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Thread: The Stub-Tailed Shavers

  1. #21
    clavichord's Avatar
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    Quote Originally Posted by DwarvenChef View Post
    Here is my Clark N Hall [..]
    It took one hour, but I probably found what I was looking for.. or part of it..

    There are 109 Hall and 80 Clark in the list of Hallamshire Cutlers, but there is only one Hall William, son of John, apprentice to Clarke William (knife maker) and admetted to Freedom in 1813.

    Unfortunately there are 12 Clark William and four of them have been apprentice to a knife maker. Clark William son of William seems the only one to be admitted to Freedom, in 1791, after working to Wilkinson John, knife maker.

    EDIT: In the Sheffield Directory of 1852 there is a Clarke John, razor manufacturer, 35, and John, inspr. 135 Harvest lane . This could support the fact that the Clarks at one point started manufacturing razors.
    Last edited by clavichord; 05-27-2009 at 01:56 PM.

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    Good news, DwarvenChef! Success!! In the article by Lummus (1922) there is a Clark & Hall razor:

    Date 1799. Maker, Clark & Hall, Sheffield, 1797-1823. Inscription, "Clark & Hall, cast steel." Handle, mottled horn. Blade etched with floral design.

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    Also, I have a razor manufactured by Jonathan Hall (1795-1830).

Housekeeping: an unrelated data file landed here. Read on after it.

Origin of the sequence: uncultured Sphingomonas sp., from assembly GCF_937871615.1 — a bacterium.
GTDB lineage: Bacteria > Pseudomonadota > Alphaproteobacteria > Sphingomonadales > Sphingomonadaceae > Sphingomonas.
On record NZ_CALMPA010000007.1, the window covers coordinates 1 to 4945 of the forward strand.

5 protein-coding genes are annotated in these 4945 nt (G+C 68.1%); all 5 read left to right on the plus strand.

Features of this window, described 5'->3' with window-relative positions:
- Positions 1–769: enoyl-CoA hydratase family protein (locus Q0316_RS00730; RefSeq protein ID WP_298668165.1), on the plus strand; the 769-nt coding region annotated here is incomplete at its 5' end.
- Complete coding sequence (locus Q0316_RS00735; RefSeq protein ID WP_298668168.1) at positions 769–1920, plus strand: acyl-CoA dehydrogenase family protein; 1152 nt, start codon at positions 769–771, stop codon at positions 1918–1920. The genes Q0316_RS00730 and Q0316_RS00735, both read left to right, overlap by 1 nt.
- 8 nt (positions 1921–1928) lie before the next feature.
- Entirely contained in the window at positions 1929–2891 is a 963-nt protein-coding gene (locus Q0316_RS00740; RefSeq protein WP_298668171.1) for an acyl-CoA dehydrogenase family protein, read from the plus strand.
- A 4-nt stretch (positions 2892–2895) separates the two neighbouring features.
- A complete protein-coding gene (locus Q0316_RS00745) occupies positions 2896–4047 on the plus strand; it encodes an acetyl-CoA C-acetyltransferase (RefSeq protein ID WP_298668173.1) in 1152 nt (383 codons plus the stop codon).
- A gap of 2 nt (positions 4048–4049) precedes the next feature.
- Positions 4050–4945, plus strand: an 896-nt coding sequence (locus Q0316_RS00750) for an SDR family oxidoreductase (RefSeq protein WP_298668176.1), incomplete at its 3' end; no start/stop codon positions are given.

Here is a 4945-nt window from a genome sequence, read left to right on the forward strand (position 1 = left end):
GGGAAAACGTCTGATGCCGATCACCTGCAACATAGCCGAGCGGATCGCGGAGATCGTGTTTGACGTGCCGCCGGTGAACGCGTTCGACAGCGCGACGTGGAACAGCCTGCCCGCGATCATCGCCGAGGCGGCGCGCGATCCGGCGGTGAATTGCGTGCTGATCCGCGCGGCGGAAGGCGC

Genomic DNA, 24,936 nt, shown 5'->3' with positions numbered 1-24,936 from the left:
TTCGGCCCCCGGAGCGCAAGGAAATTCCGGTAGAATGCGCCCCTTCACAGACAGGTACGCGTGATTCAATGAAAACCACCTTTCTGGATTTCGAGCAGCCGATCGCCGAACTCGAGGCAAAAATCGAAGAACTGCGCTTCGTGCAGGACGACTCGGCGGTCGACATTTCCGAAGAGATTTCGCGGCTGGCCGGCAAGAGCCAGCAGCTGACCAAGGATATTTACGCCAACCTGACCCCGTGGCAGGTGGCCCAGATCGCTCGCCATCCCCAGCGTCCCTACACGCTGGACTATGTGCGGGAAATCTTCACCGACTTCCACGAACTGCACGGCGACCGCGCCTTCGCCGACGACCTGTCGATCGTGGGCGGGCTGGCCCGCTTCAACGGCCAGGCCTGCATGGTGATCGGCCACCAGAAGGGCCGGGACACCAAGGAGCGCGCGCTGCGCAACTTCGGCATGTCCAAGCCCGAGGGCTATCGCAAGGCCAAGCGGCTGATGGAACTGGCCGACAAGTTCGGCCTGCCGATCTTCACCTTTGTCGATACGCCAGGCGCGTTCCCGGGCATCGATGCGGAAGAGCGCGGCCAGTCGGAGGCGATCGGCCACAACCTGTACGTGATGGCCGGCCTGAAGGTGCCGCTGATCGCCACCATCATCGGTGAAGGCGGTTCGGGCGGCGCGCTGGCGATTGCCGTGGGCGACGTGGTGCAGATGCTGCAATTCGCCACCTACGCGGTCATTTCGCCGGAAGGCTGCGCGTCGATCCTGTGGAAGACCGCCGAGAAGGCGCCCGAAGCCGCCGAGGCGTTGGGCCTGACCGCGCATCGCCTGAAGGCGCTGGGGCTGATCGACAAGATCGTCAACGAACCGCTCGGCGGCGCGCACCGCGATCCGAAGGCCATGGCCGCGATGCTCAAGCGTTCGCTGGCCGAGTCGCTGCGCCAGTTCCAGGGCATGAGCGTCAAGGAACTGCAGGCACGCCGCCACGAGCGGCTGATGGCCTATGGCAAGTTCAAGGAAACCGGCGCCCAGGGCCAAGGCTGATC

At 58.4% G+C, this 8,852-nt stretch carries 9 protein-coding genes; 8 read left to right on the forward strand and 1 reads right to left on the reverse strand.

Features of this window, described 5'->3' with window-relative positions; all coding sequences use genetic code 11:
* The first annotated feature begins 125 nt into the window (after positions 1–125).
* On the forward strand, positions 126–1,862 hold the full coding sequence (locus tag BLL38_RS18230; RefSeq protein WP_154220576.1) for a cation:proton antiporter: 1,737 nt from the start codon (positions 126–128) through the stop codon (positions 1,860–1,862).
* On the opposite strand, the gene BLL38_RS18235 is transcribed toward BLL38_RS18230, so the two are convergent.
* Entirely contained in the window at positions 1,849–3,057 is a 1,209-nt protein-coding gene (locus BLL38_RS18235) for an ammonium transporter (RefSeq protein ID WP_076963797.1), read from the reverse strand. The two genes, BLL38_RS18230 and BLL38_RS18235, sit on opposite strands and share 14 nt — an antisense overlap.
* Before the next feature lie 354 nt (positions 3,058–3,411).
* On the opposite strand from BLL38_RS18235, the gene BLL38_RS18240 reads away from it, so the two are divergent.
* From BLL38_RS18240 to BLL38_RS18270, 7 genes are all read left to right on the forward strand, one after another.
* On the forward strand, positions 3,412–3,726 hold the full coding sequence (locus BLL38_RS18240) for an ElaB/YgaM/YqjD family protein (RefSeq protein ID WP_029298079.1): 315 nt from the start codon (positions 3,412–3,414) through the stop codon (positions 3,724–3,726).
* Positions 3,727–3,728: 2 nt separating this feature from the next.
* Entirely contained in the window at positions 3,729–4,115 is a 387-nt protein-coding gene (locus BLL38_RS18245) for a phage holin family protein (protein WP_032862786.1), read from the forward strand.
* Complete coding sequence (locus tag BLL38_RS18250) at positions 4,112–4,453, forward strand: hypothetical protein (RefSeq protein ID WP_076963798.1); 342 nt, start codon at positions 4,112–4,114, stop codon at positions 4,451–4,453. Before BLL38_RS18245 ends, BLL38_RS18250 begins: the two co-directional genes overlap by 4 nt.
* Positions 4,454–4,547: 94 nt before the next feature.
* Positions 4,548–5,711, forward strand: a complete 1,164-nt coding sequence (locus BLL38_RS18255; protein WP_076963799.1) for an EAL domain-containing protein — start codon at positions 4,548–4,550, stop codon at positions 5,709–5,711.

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    Carbon-steel-aholic DwarvenChef's Avatar
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    Sweet thanks for the info. I can't remember where I found it last time

  6. #24
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    Quote Originally Posted by holli4pirating View Post
    The Revitt (the second T is mostly worn off) [..]
    Revitt William, son of John, Stannington, razor maker, admission to Freedom in 1802.

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    Default James Crookes 1820-1850

    Haven't done anything with it yet, just got it. Dated it based on the "OLD ENGLISH" stamp as listed in Goins.



    PaddyX21 and gooser like this.

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    Know thyself holli4pirating's Avatar
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    That's a nice one, schmoozer.

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    Very nice! Thanks!!

    Lummus confirms 1820 as a starting point for "Old English" razors and 1833 as the ending point for stub tails. Maybe 1820-1833 is a better dating for your razor? Also, I found some "James Crooks" valid candidates, among others whose freedom was never "formalised":

    1. son of John (cutler); apprentice to Dickinson William (cutler) for 7 years; Freedom in 1791;
    2. son of John; to Sanderson Benjamin (cutler); Freedom in 1784.

    Acquiring the freedom during the 1780's-90's (?) when 20-30 years old (?), could confirm that 1833 is a good approximation for the "no later than" point.

    EDIT: My "Old English" are #42 and #92 of my signature.
    Last edited by clavichord; 06-06-2009 at 06:58 PM.

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    what is the Lummus book? Haven't heard of it before. Most of my past research has centered around knife makers.

    thanks for date verification!!

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    Lummus is a collector who wrote two short articles about Sheffield razors during the 1920's. The manufacturers (and years) contained in those articles are reported in the Uniclectica webpage.

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    Is this guy a stub tail? If so they made them as late as the 1850's as this one is marked "mark granted sep. 1850" on the tang

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